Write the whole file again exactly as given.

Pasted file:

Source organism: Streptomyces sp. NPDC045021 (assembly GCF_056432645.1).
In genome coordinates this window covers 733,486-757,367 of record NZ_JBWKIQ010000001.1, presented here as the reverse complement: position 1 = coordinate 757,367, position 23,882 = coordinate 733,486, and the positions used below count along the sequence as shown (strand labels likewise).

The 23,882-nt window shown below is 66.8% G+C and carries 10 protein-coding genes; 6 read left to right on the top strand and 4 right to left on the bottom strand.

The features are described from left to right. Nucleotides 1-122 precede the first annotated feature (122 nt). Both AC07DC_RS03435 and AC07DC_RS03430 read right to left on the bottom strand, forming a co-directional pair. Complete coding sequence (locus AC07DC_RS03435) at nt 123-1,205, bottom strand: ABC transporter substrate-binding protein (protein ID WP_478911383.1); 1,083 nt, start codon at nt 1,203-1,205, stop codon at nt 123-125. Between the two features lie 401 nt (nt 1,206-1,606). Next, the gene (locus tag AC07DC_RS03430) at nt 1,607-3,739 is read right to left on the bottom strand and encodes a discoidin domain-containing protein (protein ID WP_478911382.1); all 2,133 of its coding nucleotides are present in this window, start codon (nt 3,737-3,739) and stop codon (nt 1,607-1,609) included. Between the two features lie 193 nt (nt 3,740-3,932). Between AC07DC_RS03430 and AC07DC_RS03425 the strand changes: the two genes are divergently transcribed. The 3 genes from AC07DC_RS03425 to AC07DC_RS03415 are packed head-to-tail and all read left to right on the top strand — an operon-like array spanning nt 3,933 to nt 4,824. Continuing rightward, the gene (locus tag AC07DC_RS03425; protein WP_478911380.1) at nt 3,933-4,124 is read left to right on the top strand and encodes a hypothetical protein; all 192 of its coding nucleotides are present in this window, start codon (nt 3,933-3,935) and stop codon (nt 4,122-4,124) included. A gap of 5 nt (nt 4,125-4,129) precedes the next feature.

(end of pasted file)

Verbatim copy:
Source organism: Streptomyces sp. NPDC045021 (assembly GCF_056432645.1).
In genome coordinates this window covers 733,486-757,367 of record NZ_JBWKIQ010000001.1, presented here as the reverse complement: position 1 = coordinate 757,367, position 23,882 = coordinate 733,486, and the positions used below count along the sequence as shown (strand labels likewise).

The 23,882-nt window shown below is 66.8% G+C and carries 10 protein-coding genes; 6 read left to right on the top strand and 4 right to left on the bottom strand.

The features are described from left to right. Nucleotides 1-122 precede the first annotated feature (122 nt). Both AC07DC_RS03435 and AC07DC_RS03430 read right to left on the bottom strand, forming a co-directional pair. Complete coding sequence (locus AC07DC_RS03435) at nt 123-1,205, bottom strand: ABC transporter substrate-binding protein (protein ID WP_478911383.1); 1,083 nt, start codon at nt 1,203-1,205, stop codon at nt 123-125. Between the two features lie 401 nt (nt 1,206-1,606). Next, the gene (locus tag AC07DC_RS03430) at nt 1,607-3,739 is read right to left on the bottom strand and encodes a discoidin domain-containing protein (protein ID WP_478911382.1); all 2,133 of its coding nucleotides are present in this window, start codon (nt 3,737-3,739) and stop codon (nt 1,607-1,609) included. Between the two features lie 193 nt (nt 3,740-3,932). Between AC07DC_RS03430 and AC07DC_RS03425 the strand changes: the two genes are divergently transcribed. The 3 genes from AC07DC_RS03425 to AC07DC_RS03415 are packed head-to-tail and all read left to right on the top strand — an operon-like array spanning nt 3,933 to nt 4,824. Continuing rightward, the gene (locus tag AC07DC_RS03425; protein WP_478911380.1) at nt 3,933-4,124 is read left to right on the top strand and encodes a hypothetical protein; all 192 of its coding nucleotides are present in this window, start codon (nt 3,933-3,935) and stop codon (nt 4,122-4,124) included. A gap of 5 nt (nt 4,125-4,129) precedes the next feature.